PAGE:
Here’s a radical idea to consider this Thanksgiving day, said the editors of O magazine. “Don’t sweat it.” We’ve researched the least stressful, easiest holiday recipes, from a fast-roasting turkey to “a decadent stuffing.”
In this classic turkey recipe, the bird comes out moist and luscious after just about two and a half hours. Both the turkey recipe and the recipe for bacon-nut stuffing are adapted from How to Cook Everything by Mark Bittman (Wiley).
Classic Roast Turkey With Stuffing and Gravy
Created by Mark Bittman
One 12-lb turkey
8 tbsp (1 stick) butter at room temperature (extra-virgin olive oil may be substituted)
Salt and freshly ground black pepper
1 cup coarsely chopped onion
1 cup coarsely chopped carrot
½ cup coarsely chopped celery
Stems from 1 bunch parsley tied together
Sliced figs, for garnish
Mostarda di frutta (mustard-oil-preserved fruits), for garnish
Bacon-nut stuffing, may be cooked separately (see recipe)
Preheat oven to 500 degrees F. Rinse turkey; remove and set aside giblets. If cooking stuffing inside turkey, loosely pack turkey cavity with stuffing, then tie legs together to enclose vent. Coat bird all over with butter (or brush with oil), then sprinkle well with salt and pepper. Put turkey on rack in large roasting pan. Add ½ cup water to bottom of pan along with turkey neck, gizzard, any other giblets, onion, carrot, celery, and parsley. Put in oven, legs first if possible.
Roast for 20 to 30 minutes, or until top begins to brown, then turn heat down to 350 degrees. Continue to roast, checking and basting with pan juices every 30 minutes or so; if top threatens to brown too much, lay piece of aluminum foil directly onto it. (If bottom dries out, add water, about ½ cup at a time; keep at least a little liquid at bottom of pan at all times.)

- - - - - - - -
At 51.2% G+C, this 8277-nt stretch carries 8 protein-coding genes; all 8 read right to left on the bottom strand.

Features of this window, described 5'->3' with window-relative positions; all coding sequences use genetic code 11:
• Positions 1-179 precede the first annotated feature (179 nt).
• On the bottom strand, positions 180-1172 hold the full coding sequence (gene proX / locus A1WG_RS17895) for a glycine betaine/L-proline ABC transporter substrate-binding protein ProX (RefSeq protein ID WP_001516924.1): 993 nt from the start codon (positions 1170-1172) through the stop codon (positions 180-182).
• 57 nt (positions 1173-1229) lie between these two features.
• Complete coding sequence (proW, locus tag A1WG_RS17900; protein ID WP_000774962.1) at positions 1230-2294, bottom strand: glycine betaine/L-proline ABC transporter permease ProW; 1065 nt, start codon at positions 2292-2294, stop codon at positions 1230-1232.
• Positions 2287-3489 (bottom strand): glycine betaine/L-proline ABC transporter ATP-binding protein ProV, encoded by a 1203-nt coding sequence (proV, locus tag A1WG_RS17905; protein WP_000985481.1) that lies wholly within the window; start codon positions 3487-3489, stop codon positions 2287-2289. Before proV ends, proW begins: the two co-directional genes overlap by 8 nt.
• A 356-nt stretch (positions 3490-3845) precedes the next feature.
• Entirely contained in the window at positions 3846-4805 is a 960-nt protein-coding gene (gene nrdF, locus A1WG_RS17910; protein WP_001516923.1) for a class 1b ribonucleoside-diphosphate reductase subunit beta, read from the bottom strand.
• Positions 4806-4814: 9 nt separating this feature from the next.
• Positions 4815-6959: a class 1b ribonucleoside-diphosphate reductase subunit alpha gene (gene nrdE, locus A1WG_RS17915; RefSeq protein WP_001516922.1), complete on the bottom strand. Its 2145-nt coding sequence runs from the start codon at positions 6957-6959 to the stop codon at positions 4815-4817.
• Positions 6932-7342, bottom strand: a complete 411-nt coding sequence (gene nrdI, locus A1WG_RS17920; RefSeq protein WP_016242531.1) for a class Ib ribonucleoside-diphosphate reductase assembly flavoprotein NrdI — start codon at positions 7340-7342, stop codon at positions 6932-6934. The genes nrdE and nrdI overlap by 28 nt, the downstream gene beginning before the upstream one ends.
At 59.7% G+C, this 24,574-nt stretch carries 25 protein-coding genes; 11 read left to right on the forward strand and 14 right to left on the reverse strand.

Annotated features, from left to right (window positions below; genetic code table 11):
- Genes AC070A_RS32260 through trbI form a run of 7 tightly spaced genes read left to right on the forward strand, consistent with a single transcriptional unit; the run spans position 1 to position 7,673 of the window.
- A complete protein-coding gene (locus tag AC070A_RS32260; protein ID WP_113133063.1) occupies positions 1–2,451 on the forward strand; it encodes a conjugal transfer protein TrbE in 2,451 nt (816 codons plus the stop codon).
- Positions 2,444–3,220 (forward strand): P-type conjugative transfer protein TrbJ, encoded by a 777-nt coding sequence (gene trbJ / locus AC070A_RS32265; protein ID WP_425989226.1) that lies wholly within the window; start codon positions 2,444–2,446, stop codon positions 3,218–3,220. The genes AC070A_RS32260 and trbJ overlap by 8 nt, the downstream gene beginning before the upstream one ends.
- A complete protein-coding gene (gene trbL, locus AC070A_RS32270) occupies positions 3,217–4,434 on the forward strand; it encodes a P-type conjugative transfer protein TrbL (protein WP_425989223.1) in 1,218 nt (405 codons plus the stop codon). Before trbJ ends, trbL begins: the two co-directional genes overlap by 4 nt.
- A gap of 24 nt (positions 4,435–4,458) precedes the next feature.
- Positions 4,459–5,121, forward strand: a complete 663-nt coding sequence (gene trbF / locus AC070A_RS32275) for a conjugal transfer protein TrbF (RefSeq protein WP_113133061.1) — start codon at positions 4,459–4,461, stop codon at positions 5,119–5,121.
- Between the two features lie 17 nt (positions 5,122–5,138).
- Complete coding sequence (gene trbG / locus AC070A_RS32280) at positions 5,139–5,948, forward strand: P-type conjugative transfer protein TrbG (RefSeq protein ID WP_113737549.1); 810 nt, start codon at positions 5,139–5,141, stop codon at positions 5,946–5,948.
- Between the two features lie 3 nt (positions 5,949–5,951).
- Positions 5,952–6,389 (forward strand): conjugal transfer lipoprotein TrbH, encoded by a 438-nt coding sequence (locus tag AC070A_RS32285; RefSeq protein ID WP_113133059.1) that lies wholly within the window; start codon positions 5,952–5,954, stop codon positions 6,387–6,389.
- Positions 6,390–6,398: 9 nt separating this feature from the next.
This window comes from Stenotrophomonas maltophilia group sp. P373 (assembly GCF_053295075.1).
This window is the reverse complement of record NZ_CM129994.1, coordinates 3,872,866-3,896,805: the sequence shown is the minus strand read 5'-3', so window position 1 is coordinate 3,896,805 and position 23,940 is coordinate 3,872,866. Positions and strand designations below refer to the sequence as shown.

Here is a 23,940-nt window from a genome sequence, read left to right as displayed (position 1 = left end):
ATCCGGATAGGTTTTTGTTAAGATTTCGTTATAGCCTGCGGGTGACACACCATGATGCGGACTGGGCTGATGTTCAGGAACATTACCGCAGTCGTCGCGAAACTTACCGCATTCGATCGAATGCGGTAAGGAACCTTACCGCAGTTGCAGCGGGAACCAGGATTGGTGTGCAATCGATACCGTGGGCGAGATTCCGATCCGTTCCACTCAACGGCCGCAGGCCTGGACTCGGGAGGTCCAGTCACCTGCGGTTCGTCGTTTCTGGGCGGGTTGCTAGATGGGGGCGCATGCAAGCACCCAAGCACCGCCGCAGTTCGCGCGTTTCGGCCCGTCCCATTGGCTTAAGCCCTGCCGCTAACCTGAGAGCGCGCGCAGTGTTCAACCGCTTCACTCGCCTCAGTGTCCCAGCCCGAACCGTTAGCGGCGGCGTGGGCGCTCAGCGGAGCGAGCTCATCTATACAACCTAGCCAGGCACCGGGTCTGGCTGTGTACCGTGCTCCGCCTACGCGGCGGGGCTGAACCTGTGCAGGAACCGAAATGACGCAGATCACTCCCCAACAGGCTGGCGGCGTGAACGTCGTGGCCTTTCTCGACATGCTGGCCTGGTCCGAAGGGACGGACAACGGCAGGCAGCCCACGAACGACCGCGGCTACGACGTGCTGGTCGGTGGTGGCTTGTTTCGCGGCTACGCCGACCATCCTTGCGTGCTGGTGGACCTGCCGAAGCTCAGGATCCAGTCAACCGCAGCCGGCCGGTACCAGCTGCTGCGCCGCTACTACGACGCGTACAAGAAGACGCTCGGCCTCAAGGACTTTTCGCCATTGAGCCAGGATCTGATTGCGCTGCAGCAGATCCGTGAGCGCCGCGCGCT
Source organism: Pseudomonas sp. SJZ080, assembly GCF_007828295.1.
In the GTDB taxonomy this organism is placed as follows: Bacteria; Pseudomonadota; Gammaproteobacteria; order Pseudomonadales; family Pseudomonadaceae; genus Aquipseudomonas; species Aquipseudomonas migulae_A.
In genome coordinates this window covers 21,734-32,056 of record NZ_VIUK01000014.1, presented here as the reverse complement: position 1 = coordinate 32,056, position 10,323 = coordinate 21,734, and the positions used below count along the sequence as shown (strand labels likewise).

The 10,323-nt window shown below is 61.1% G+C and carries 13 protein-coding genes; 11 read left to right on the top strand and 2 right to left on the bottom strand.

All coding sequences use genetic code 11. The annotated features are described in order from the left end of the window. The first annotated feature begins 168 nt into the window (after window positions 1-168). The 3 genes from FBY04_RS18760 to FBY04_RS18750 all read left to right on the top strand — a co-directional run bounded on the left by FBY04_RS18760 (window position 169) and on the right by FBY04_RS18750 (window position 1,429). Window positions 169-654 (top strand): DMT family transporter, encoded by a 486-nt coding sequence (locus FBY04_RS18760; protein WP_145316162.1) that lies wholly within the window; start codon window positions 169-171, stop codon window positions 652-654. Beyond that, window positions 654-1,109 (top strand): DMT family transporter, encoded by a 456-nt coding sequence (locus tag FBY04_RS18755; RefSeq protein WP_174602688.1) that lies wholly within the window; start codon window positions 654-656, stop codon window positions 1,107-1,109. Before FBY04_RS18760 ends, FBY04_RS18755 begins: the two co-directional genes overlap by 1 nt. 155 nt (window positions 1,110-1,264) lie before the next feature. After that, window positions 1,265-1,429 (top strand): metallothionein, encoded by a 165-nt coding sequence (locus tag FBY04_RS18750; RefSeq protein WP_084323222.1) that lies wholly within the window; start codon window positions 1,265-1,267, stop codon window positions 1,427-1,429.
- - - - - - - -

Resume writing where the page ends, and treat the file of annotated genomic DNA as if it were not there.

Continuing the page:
Turkey is done when instant-read thermometer inserted into thickest part of thigh measures 155 degrees to 165 degrees. If, when turkey is nearly done, top is not browned enough, turn heat back up to 425 degrees for last 20 to 30 minutes of cooking.
Remove turkey from oven. Take bird off rack and make gravy while bird rests; let sit for about 20 minutes before carving. Serve on platter garnished with sliced figs and mostarda di frutta, and with gravy on the side. Serves at least 15, plus leftovers.
1 lb slab or sliced bacon
4 cups coarsely chopped onion
1 cup dry white wine (chicken or vegetable stock, or water, may be substituted)
2 tsp chopped garlic
4 cups fresh bread crumbs
1 cup pine nuts
2 tsp fresh thyme (or 1 tsp dried)
2 bay leaves
Salt and freshly ground black pepper
If using slab bacon, cut into ½-inch cubes; if using sliced bacon, coarsely chop. Cook bacon in large skillet over medium heat, stirring or turning until crisp, about 10 minutes. Drain (but leave fat in pan), dry, and crumble. Remove all but 3 tbsp fat from pan and, still over medium heat, cook onion, stirring, until softened, about 5 minutes. Add wine, bring to simmer; cook for 2 to 3 minutes. Add garlic, bread crumbs, pine nuts, thyme, bay leaves, bacon; remove from heat. Season to taste with salt and pepper. Makes 7 cups (enough for 12-lb bird). Pack into turkey if desired before roasting or bake in an ovenproof glass or enameled baking dish for about 45 minutes at 350 degrees to 400 degrees.
THE WEEK'S AUDIOPHILE PODCASTS: LISTEN SMARTER
- The U.S. Marines are developing laser weapons. Here's why.
- 10 things you need to know today: October 21, 2014
- 3 horrific inaccuracies in Homeland's depiction of Islamabad
- 43 TV shows to watch in 2014
- Gamergate has backfired spectacularly on its nincompoop perpetrators
- The one thing the New Atheists get right about religion
- How to be the most productive person in your office — and still get home by 5:30 p.m.
- Why the Supreme Court is allowing Texas to hold an unconstitutional election
- Paul Krugman, Amazon, and the left's backwards view of book-industry titans
- 6 things the happiest families all have in common
Subscribe to the Week